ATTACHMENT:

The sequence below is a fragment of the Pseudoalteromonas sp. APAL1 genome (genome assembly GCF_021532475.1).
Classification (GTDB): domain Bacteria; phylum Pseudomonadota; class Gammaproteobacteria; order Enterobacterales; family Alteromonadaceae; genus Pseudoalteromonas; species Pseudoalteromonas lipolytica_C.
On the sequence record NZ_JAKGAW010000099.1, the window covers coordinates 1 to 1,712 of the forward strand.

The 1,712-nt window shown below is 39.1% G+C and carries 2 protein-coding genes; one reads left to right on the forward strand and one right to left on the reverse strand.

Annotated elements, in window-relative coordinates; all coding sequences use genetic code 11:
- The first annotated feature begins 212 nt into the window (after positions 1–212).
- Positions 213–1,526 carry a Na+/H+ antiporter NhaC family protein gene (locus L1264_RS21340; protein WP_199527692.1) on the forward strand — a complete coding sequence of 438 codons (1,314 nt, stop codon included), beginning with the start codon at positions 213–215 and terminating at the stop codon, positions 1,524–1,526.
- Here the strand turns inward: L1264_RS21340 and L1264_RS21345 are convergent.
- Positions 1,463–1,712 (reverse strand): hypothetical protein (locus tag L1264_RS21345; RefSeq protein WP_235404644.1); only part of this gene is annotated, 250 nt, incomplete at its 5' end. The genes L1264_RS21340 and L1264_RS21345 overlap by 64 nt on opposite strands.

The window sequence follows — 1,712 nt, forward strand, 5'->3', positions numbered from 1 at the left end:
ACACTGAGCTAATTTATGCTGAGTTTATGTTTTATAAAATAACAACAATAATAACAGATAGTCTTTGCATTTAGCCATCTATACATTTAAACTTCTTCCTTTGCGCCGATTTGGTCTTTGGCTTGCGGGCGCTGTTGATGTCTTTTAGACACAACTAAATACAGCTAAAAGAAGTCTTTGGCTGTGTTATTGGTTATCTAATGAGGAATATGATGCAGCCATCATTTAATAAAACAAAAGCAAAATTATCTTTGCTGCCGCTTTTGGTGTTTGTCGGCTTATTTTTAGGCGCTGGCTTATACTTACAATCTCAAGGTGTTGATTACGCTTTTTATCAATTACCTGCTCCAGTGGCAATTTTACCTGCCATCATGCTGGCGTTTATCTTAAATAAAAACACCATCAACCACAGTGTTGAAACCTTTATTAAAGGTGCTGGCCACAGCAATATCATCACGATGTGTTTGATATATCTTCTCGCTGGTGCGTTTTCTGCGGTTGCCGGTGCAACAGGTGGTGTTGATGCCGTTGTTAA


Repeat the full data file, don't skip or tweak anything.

The sequence below is a fragment of the Pseudoalteromonas sp. APAL1 genome (genome assembly GCF_021532475.1).
Classification (GTDB): domain Bacteria; phylum Pseudomonadota; class Gammaproteobacteria; order Enterobacterales; family Alteromonadaceae; genus Pseudoalteromonas; species Pseudoalteromonas lipolytica_C.
On the sequence record NZ_JAKGAW010000099.1, the window covers coordinates 1 to 1,712 of the forward strand.

The 1,712-nt window shown below is 39.1% G+C and carries 2 protein-coding genes; one reads left to right on the forward strand and one right to left on the reverse strand.

Annotated elements, in window-relative coordinates; all coding sequences use genetic code 11:
- The first annotated feature begins 212 nt into the window (after positions 1–212).
- Positions 213–1,526 carry a Na+/H+ antiporter NhaC family protein gene (locus L1264_RS21340; protein WP_199527692.1) on the forward strand — a complete coding sequence of 438 codons (1,314 nt, stop codon included), beginning with the start codon at positions 213–215 and terminating at the stop codon, positions 1,524–1,526.
- Here the strand turns inward: L1264_RS21340 and L1264_RS21345 are convergent.
- Positions 1,463–1,712 (reverse strand): hypothetical protein (locus tag L1264_RS21345; RefSeq protein WP_235404644.1); only part of this gene is annotated, 250 nt, incomplete at its 5' end. The genes L1264_RS21340 and L1264_RS21345 overlap by 64 nt on opposite strands.

The window sequence follows — 1,712 nt, forward strand, 5'->3', positions numbered from 1 at the left end:
ACACTGAGCTAATTTATGCTGAGTTTATGTTTTATAAAATAACAACAATAATAACAGATAGTCTTTGCATTTAGCCATCTATACATTTAAACTTCTTCCTTTGCGCCGATTTGGTCTTTGGCTTGCGGGCGCTGTTGATGTCTTTTAGACACAACTAAATACAGCTAAAAGAAGTCTTTGGCTGTGTTATTGGTTATCTAATGAGGAATATGATGCAGCCATCATTTAATAAAACAAAAGCAAAATTATCTTTGCTGCCGCTTTTGGTGTTTGTCGGCTTATTTTTAGGCGCTGGCTTATACTTACAATCTCAAGGTGTTGATTACGCTTTTTATCAATTACCTGCTCCAGTGGCAATTTTACCTGCCATCATGCTGGCGTTTATCTTAAATAAAAACACCATCAACCACAGTGTTGAAACCTTTATTAAAGGTGCTGGCCACAGCAATATCATCACGATGTGTTTGATATATCTTCTCGCTGGTGCGTTTTCTGCGGTTGCCGGTGCAACAGGTGGTGTTGATGCCGTTGTTAA